For those who have lived in Southwest Colorado for any length of time, it might not seem odd that property ownership does not extend to that which lies beneath the surface of that land, and that the owner of that sub-terranean estate can expect relatively unfettered access to the minerals it contains regardless of the surface owners feelings on the matter. But for those who are unfamiliar with this complicated arrangement, learning of it can be a shock, particularly when the information comes with the arrival of a drill rig.
To help avoid this off-putting occurrence, Rep. Marsha Looper, R-Calhan, is proposing legislation that would require property sellers to inform buyers that another party owns the propertys mineral rights as well as who that party is. It is a wholly reasonable requirement that would do much to ease the confusion and frustration that greets far too many property owners who discover Colorados complicated split estate reality the hard way.
As more gas plays are discovered across the state, growing numbers of current and aspiring property owners will be affected by the dual ownership of surface and mineral rights. Making that fact more readily known to property owners will facilitate dialogue between surface and mineral rights owners and can help diffuse the tension that has been known to arise when drilling plans arise. Too often, these plans have blindsided surface owners who were unaware that another party owned the minerals beneath their land, and that the mineral rights owners are legally entitled to surface access so as to harvest those resources. Much work has been done locally to extend more leverage to surface owners in negotiating drilling operations La Plata County is a leader in such rules and those conversations have informed statewide regulations drafted by the Colorado Oil and Gas Conservation Commission and adopted by the state legislature. But there is more that can be done to keep landowners informed of what might take place on their property and Loopers bill is a good example.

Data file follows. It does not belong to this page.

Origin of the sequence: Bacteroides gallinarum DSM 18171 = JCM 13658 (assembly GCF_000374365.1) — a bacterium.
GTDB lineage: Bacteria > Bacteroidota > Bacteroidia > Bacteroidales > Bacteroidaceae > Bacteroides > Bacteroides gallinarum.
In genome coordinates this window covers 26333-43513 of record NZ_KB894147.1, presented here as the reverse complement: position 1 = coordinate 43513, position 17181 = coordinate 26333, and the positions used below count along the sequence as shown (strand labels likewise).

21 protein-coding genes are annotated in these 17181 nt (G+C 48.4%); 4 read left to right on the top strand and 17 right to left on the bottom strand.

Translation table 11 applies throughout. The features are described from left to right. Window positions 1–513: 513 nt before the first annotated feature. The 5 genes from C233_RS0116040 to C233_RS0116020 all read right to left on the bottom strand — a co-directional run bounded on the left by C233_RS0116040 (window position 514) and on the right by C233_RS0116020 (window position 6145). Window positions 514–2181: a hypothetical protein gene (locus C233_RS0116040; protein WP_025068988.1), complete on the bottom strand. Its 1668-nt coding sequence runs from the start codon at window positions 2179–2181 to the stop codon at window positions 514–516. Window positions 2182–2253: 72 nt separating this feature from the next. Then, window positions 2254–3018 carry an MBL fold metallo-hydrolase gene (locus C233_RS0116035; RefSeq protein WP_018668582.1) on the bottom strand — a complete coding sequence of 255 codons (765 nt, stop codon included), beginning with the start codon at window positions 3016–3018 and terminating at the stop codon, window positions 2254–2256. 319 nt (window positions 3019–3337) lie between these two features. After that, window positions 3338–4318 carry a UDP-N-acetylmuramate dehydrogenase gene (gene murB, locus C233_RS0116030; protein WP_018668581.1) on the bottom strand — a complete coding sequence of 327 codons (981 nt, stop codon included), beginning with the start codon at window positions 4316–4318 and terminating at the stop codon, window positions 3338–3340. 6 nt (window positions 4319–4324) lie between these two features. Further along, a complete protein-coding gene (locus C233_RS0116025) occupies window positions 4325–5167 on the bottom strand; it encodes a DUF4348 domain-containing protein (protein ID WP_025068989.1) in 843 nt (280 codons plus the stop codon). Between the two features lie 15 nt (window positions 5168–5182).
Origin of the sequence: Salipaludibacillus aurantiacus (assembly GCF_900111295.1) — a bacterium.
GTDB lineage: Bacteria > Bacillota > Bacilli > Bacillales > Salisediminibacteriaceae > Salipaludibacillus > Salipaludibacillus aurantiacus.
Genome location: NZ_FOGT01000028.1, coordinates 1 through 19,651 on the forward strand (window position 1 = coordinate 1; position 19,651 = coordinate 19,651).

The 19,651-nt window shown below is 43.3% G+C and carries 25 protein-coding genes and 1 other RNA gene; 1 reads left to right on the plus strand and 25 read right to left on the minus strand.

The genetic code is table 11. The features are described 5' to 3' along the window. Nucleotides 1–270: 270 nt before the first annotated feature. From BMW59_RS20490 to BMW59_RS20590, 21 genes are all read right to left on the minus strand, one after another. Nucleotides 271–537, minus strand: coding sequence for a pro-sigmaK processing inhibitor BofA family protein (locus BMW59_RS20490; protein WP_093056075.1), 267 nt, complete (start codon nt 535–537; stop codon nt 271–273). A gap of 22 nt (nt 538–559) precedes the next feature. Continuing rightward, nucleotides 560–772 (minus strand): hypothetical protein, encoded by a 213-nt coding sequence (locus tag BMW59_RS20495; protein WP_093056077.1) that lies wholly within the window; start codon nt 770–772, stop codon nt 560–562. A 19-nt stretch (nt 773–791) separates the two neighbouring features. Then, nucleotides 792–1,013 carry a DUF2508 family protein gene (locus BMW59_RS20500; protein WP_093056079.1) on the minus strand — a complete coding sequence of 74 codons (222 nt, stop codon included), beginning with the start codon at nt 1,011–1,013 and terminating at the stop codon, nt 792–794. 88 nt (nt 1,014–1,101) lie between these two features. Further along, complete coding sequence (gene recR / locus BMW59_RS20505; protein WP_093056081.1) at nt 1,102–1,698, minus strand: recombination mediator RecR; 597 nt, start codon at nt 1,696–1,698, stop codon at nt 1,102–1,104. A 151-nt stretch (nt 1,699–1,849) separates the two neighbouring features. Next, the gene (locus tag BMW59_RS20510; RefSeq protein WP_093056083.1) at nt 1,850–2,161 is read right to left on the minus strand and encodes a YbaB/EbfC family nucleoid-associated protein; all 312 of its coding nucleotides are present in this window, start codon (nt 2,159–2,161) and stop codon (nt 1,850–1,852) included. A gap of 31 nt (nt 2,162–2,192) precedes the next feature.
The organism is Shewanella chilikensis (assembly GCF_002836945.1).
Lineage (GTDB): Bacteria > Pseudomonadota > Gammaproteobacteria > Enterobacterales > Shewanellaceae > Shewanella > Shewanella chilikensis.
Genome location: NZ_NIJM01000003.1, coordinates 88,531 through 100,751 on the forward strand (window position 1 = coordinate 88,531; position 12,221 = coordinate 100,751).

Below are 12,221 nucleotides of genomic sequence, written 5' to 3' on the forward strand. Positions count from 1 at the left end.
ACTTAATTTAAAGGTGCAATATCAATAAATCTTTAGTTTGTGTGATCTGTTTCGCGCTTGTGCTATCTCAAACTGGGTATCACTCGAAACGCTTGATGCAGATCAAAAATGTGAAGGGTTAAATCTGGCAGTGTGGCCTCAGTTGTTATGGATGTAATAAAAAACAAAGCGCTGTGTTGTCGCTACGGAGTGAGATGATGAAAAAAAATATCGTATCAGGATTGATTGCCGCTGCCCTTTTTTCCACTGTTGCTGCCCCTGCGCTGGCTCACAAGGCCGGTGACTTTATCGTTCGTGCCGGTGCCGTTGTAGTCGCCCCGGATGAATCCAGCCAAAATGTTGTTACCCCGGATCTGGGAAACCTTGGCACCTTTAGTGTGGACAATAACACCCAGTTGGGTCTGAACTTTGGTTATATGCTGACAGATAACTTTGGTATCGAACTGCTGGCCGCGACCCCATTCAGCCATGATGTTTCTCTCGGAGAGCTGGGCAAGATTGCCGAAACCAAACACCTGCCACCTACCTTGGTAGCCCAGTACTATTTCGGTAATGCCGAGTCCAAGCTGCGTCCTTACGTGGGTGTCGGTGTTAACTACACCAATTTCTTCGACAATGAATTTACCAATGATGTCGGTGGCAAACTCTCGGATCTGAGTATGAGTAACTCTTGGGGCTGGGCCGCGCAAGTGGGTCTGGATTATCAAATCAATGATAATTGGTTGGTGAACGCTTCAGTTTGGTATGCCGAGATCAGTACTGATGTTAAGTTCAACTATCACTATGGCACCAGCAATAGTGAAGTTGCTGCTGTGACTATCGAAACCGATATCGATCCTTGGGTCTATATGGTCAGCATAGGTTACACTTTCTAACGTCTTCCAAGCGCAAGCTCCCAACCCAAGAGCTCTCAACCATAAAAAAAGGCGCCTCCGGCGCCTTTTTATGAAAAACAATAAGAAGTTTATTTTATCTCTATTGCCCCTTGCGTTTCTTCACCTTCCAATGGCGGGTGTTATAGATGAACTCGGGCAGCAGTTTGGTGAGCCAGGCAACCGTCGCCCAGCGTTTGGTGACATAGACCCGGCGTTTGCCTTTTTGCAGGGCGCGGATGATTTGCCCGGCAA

Even for those aware of Colorados split estate rules, figuring out who owns the mineral rights beneath a piece of property is not always an easy undertaking. The effort requires title searches, trips to the county clerk, and often the assistance of an attorney. This byzantine system does little to foster transparency and even less to build goodwill and cooperation between surface and mineral rights owners. Loopers measure would require sellers to provide buyers with the name and contact information of the propertys mineral rights owner. Doing so would take much of the murkiness out of the severed estate scenario, and would better position property owners to negotiate any future drilling. At the very least, the disclosure would signal to buyers the potential that drilling might one day occur, which in itself is a significant shift from the status quo.
There is little reason to think that natural gas development is going to abate any time soon in Colorado or across the United States, and there are good arguments to be made for encouraging the development of the resource provided that it is done in a manner that does not negatively affect other critical resources such as air and water quality, wildlife habitat, wilderness-quality lands, and quality of life for residents living in energy-rich areas. Ensuring that protection must start with communication and Loopers disclosure measure encourages it where it is most effective: before drilling activity begins.